Understanding Liability Waivers
By Eric Eilerman & Dr. Peter Titlebaum
To understand liability waivers, it is first important to have an understanding of some of the legal terms.
One important term is "negligence." There are two basic types of negligence—gross negligence and ordinary negligence.
Gross negligence primarily occurs when there is a failure to correct a problem after it has been reported. For instance, an injury that results from a failure to repair a piece of broken fitness equipment after the malfunction had been reported would qualify as gross negligence. The facility or organization will be held liable in the event of gross negligence, regardless of whether a liability waiver has been signed or not.
According to Doyice Cotten, a sports risk consultant, ordinary negligence is "the failure to act as a reasonably prudent professional would act under the circumstances." These circumstances can include broken equipment, safety hazards or accidental bad advice from a professional. For a facility or event, a liability waiver is designed to provide financial protection from this type of negligence. For example, a liability waiver could prevent a facility from being sued if a person breaks their leg because a treadmill suddenly stopped working.
While waiver law is pretty straightforward when applied to adults, there is quite a bit of leeway in the law when it is applied to minors. Liability waivers are typically viewed as a contract. Minors, however, are unable to legally sign a contract and are therefore not bound by the waiver. This leaves a facility liable for all negligent acts regarding minors and leaves them open to a lawsuit either by the parents of the child or from the child himself after he reaches the age of 18.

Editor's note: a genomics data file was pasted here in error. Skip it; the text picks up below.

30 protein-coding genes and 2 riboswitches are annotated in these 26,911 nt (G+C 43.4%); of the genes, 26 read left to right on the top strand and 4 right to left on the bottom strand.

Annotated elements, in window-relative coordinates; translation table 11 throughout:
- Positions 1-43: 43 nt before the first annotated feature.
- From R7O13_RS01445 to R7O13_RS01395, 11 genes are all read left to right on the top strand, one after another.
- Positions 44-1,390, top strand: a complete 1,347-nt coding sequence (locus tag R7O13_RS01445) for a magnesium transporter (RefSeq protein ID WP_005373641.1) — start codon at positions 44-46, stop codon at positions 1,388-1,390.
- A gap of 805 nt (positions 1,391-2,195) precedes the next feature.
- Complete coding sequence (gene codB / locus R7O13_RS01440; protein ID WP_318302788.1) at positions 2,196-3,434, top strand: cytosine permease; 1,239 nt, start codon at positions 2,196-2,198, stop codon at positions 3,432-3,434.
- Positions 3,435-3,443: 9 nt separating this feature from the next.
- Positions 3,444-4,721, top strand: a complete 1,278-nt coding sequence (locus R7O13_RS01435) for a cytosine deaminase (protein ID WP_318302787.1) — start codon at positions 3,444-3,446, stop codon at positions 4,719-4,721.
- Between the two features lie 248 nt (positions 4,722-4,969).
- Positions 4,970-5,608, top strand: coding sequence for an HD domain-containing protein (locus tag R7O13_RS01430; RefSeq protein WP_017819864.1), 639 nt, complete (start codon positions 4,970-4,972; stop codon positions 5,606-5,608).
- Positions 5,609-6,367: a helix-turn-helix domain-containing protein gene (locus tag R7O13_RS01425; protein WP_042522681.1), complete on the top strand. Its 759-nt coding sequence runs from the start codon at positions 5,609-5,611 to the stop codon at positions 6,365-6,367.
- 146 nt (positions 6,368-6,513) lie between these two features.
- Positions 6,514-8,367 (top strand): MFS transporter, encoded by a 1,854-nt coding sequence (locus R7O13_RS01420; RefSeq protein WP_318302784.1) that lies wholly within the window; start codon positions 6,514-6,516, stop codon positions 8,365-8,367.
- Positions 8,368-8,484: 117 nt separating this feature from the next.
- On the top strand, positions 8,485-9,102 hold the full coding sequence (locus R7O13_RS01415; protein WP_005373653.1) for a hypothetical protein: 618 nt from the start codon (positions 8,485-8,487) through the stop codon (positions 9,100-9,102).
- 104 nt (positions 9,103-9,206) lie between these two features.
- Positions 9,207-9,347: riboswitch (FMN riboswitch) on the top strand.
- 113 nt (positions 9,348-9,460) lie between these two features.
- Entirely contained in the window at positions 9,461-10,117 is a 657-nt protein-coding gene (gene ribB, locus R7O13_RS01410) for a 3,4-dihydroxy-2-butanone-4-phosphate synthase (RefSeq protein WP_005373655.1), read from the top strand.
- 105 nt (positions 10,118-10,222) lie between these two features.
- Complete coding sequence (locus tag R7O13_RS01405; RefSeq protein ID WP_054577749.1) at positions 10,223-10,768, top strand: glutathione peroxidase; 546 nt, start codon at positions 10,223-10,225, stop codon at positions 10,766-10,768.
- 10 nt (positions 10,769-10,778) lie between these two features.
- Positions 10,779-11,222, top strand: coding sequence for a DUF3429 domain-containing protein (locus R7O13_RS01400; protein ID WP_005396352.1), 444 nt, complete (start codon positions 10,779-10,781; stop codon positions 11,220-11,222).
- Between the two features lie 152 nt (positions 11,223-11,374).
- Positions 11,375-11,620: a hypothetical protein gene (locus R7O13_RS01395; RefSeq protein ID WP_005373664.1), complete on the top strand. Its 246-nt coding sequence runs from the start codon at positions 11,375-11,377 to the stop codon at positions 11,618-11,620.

Many facilities now protect themselves by having a parent or guardian co-sign the waiver along with the minor. The facility believes that the parent is signing away the rights of the minor and "promising" the facility that neither the parent nor the minor will file any legal action against the facility. This concept, however, is not usually enforced by the courts.
An interesting case occurred in 1996 in Michigan when a 10-year-old girl was injured when another child jumped into a swimming pool on top of her. The mother agreed not to sue in exchange for a $3,275 settlement with the YMCA where the injury occurred.
However, when the girl turned 18, she filed a lawsuit against the YMCA. The court ruled that the parent "had no authority, merely by virtue of being a parent, to waive, release or compromise claims by or against the parent's child." In other words, the mother did not have the legal authority to sign away the child's rights, and the YMCA was still liable for the negligent act.